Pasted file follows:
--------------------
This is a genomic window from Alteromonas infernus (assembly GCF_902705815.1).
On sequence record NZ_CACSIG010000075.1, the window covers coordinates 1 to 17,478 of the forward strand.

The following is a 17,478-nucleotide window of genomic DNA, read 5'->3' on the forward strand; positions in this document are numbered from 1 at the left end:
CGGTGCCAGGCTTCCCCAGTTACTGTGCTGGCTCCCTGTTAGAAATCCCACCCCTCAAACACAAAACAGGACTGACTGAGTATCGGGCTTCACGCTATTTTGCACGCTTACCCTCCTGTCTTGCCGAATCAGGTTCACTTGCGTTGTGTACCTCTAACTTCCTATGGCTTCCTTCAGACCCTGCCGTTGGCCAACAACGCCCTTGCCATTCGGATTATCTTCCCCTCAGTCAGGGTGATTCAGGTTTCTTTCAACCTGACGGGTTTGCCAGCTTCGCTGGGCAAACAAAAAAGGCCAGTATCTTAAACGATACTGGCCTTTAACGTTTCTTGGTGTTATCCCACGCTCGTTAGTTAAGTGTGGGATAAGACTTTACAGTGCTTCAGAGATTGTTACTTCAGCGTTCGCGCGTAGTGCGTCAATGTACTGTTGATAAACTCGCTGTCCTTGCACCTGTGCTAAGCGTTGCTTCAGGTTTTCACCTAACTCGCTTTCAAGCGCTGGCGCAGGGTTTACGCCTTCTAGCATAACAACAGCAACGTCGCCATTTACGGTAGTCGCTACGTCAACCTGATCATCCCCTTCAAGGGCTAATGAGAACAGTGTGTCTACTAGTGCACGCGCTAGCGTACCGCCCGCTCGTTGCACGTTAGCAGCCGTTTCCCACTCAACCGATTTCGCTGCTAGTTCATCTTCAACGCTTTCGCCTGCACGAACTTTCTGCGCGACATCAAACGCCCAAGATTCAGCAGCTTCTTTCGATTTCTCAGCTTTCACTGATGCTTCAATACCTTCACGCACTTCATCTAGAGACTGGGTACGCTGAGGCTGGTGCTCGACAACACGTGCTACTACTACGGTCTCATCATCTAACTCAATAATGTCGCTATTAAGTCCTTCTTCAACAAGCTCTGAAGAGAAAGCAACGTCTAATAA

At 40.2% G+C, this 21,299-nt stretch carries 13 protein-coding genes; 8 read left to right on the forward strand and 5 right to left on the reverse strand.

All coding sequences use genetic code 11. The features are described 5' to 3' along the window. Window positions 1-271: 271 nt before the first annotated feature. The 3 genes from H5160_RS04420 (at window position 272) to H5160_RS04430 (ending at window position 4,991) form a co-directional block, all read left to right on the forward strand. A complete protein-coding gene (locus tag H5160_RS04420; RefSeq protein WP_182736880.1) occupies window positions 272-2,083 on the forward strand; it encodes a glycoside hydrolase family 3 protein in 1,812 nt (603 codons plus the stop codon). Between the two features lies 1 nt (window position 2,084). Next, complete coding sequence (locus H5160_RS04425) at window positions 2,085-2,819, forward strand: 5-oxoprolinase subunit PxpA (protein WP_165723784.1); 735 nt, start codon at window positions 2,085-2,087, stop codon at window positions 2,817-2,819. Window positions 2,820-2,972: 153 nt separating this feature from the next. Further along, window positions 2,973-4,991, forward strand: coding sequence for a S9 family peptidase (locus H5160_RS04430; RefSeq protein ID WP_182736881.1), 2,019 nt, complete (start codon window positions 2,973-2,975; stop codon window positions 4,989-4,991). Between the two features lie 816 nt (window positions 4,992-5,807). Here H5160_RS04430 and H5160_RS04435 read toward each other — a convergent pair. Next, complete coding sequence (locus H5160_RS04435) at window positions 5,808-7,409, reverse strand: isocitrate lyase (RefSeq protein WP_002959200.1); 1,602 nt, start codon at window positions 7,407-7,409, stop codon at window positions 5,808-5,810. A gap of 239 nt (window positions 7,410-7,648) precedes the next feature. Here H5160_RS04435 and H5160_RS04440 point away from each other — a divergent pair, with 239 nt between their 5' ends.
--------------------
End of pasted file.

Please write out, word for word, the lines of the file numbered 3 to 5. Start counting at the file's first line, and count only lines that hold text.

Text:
The following is a 17,478-nucleotide window of genomic DNA, read 5'->3' on the forward strand; positions in this document are numbered from 1 at the left end:
CGGTGCCAGGCTTCCCCAGTTACTGTGCTGGCTCCCTGTTAGAAATCCCACCCCTCAAACACAAAACAGGACTGACTGAGTATCGGGCTTCACGCTATTTTGCACGCTTACCCTCCTGTCTTGCCGAATCAGGTTCACTTGCGTTGTGTACCTCTAACTTCCTATGGCTTCCTTCAGACCCTGCCGTTGGCCAACAACGCCCTTGCCATTCGGATTATCTTCCCCTCAGTCAGGGTGATTCAGGTTTCTTTCAACCTGACGGGTTTGCCAGCTTCGCTGGGCAAACAAAAAAGGCCAGTATCTTAAACGATACTGGCCTTTAACGTTTCTTGGTGTTATCCCACGCTCGTTAGTTAAGTGTGGGATAAGACTTTACAGTGCTTCAGAGATTGTTACTTCAGCGTTCGCGCGTAGTGCGTCAATGTACTGTTGATAAACTCGCTGTCCTTGCACCTGTGCTAAGCGTTGCTTCAGGTTTTCACCTAACTCGCTTTCAAGCGCTGGCGCAGGGTTTACGCCTTCTAGCATAACAACAGCAACGTCGCCATTTACGGTAGTCGCTACGTCAACCTGATCATCCCCTTCAAGGGCTAATGAGAACAGTGTGTCTACTAGTGCACGCGCTAGCGTACCGCCCGCTCGTTGCACGTTAGCAGCCGTTTCCCACTCAACCGATTTCGCTGCTAGTTCATCTTCAACGCTTTCGCCTGCACGAACTTTCTGCGCGACATCAAACGCCCAAGATTCAGCAGCTTCTTTCGATTTCTCAGCTTTCACTGATGCTTCAATACCTTCACGCACTTCATCTAGAGACTGGGTACGCTGAGGCTGGTGCTCGACAACACGTGCTACTACTACGGTCTCATCATCTAACTCAATAATGTCGCTATTAAGTCCTTCTTCAACAAGCTCTGAAGAGAAAGCAACGTCTAATAA

At 40.2% G+C, this 21,299-nt stretch carries 13 protein-coding genes; 8 read left to right on the forward strand and 5 right to left on the reverse strand.